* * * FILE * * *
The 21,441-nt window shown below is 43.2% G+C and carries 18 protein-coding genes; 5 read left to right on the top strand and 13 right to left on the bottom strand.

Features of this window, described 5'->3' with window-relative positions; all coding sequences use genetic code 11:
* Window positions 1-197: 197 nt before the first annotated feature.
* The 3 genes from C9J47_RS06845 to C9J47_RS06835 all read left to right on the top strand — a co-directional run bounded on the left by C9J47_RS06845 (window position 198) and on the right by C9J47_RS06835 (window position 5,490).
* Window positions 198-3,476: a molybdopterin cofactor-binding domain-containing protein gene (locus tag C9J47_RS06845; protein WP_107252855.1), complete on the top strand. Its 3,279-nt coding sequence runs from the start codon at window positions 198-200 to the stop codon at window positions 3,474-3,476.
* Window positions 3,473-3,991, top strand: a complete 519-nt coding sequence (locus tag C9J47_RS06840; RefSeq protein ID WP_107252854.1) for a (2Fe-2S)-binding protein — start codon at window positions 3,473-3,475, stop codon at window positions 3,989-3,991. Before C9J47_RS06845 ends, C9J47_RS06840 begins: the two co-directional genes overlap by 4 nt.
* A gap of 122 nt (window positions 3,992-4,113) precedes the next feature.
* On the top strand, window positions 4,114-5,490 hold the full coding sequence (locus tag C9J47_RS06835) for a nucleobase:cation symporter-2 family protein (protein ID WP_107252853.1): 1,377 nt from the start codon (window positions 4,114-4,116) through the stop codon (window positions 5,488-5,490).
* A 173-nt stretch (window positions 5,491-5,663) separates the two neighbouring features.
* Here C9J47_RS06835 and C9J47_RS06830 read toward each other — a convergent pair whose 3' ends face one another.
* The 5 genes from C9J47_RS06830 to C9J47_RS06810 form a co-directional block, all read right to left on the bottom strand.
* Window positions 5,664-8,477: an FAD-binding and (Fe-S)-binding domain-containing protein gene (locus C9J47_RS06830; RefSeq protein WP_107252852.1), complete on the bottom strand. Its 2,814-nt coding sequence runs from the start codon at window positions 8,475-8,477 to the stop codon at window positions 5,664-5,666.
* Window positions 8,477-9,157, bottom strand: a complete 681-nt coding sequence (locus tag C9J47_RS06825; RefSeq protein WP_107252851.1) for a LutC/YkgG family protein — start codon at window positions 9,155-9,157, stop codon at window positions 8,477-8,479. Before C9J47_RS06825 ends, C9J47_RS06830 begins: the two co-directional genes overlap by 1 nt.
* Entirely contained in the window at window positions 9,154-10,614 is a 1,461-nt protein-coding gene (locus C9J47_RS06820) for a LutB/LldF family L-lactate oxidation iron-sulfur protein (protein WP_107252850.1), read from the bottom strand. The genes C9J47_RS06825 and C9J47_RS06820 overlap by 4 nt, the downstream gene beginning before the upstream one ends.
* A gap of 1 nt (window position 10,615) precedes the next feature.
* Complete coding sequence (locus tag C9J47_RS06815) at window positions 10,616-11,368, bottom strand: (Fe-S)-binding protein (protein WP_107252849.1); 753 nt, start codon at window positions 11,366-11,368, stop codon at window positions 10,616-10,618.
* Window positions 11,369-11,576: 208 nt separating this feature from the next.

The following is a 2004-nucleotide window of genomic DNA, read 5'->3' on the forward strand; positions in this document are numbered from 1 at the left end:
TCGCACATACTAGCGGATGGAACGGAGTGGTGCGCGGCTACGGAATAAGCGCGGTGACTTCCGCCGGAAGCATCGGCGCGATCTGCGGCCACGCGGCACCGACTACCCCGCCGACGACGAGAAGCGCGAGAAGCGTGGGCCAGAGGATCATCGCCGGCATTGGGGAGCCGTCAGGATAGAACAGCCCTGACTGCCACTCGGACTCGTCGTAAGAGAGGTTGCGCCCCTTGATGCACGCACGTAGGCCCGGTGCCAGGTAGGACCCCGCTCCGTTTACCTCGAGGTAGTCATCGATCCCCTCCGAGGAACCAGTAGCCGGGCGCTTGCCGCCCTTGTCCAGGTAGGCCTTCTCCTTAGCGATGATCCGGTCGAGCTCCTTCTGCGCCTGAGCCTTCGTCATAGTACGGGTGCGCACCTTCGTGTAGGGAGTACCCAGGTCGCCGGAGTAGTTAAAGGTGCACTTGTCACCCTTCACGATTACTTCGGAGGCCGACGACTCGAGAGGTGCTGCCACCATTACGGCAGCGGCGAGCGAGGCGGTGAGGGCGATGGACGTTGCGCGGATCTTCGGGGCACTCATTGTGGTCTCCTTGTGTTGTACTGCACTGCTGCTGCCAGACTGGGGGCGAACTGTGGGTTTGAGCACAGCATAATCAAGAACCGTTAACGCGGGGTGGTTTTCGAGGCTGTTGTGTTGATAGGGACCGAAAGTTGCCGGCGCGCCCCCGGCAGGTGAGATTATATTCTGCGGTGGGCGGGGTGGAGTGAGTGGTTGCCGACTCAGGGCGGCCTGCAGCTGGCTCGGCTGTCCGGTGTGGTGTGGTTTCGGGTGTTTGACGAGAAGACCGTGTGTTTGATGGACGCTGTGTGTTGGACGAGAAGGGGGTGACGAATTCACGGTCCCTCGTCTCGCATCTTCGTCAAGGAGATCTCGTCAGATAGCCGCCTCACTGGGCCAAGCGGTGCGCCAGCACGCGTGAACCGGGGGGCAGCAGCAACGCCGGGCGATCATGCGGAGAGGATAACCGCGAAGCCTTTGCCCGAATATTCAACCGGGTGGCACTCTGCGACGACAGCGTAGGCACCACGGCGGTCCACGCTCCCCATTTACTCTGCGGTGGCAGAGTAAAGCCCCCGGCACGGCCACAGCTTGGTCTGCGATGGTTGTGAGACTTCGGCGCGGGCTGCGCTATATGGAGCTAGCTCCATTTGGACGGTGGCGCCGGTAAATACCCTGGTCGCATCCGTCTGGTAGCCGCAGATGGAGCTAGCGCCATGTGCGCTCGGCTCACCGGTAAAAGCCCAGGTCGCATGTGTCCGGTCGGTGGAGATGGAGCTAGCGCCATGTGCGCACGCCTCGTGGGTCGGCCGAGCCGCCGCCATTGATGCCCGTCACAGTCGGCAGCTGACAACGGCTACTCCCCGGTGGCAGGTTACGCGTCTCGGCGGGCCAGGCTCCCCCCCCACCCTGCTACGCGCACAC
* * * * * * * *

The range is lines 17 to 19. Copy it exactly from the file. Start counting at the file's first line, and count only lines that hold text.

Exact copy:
* Window positions 11,369-11,576: 208 nt separating this feature from the next.

The following is a 2004-nucleotide window of genomic DNA, read 5'->3' on the forward strand; positions in this document are numbered from 1 at the left end:
TCGCACATACTAGCGGATGGAACGGAGTGGTGCGCGGCTACGGAATAAGCGCGGTGACTTCCGCCGGAAGCATCGGCGCGATCTGCGGCCACGCGGCACCGACTACCCCGCCGACGACGAGAAGCGCGAGAAGCGTGGGCCAGAGGATCATCGCCGGCATTGGGGAGCCGTCAGGATAGAACAGCCCTGACTGCCACTCGGACTCGTCGTAAGAGAGGTTGCGCCCCTTGATGCACGCACGTAGGCCCGGTGCCAGGTAGGACCCCGCTCCGTTTACCTCGAGGTAGTCATCGATCCCCTCCGAGGAACCAGTAGCCGGGCGCTTGCCGCCCTTGTCCAGGTAGGCCTTCTCCTTAGCGATGATCCGGTCGAGCTCCTTCTGCGCCTGAGCCTTCGTCATAGTACGGGTGCGCACCTTCGTGTAGGGAGTACCCAGGTCGCCGGAGTAGTTAAAGGTGCACTTGTCACCCTTCACGATTACTTCGGAGGCCGACGACTCGAGAGGTGCTGCCACCATTACGGCAGCGGCGAGCGAGGCGGTGAGGGCGATGGACGTTGCGCGGATCTTCGGGGCACTCATTGTGGTCTCCTTGTGTTGTACTGCACTGCTGCTGCCAGACTGGGGGCGAACTGTGGGTTTGAGCACAGCATAATCAAGAACCGTTAACGCGGGGTGGTTTTCGAGGCTGTTGTGTTGATAGGGACCGAAAGTTGCCGGCGCGCCCCCGGCAGGTGAGATTATATTCTGCGGTGGGCGGGGTGGAGTGAGTGGTTGCCGACTCAGGGCGGCCTGCAGCTGGCTCGGCTGTCCGGTGTGGTGTGGTTTCGGGTGTTTGACGAGAAGACCGTGTGTTTGATGGACGCTGTGTGTTGGACGAGAAGGGGGTGACGAATTCACGGTCCCTCGTCTCGCATCTTCGTCAAGGAGATCTCGTCAGATAGCCGCCTCACTGGGCCAAGCGGTGCGCCAGCACGCGTGAACCGGGGGGCAGCAGCAACGCCGGGCGATCATGCGGAGAGGATAACCGCGAAGCCTTTGCCCGAATATTCAACCGGGTGGCACTCTGCGACGACAGCGTAGGCACCACGGCGGTCCACGCTCCCCATTTACTCTGCGGTGGCAGAGTAAAGCCCCCGGCACGGCCACAGCTTGGTCTGCGATGGTTGTGAGACTTCGGCGCGGGCTGCGCTATATGGAGCTAGCTCCATTTGGACGGTGGCGCCGGTAAATACCCTGGTCGCATCCGTCTGGTAGCCGCAGATGGAGCTAGCGCCATGTGCGCTCGGCTCACCGGTAAAAGCCCAGGTCGCATGTGTCCGGTCGGTGGAGATGGAGCTAGCGCCATGTGCGCACGCCTCGTGGGTCGGCCGAGCCGCCGCCATTGATGCCCGTCACAGTCGGCAGCTGACAACGGCTACTCCCCGGTGGCAGGTTACGCGTCTCGGCGGGCCAGGCTCCCCCCCCACCCTGCTACGCGCACAC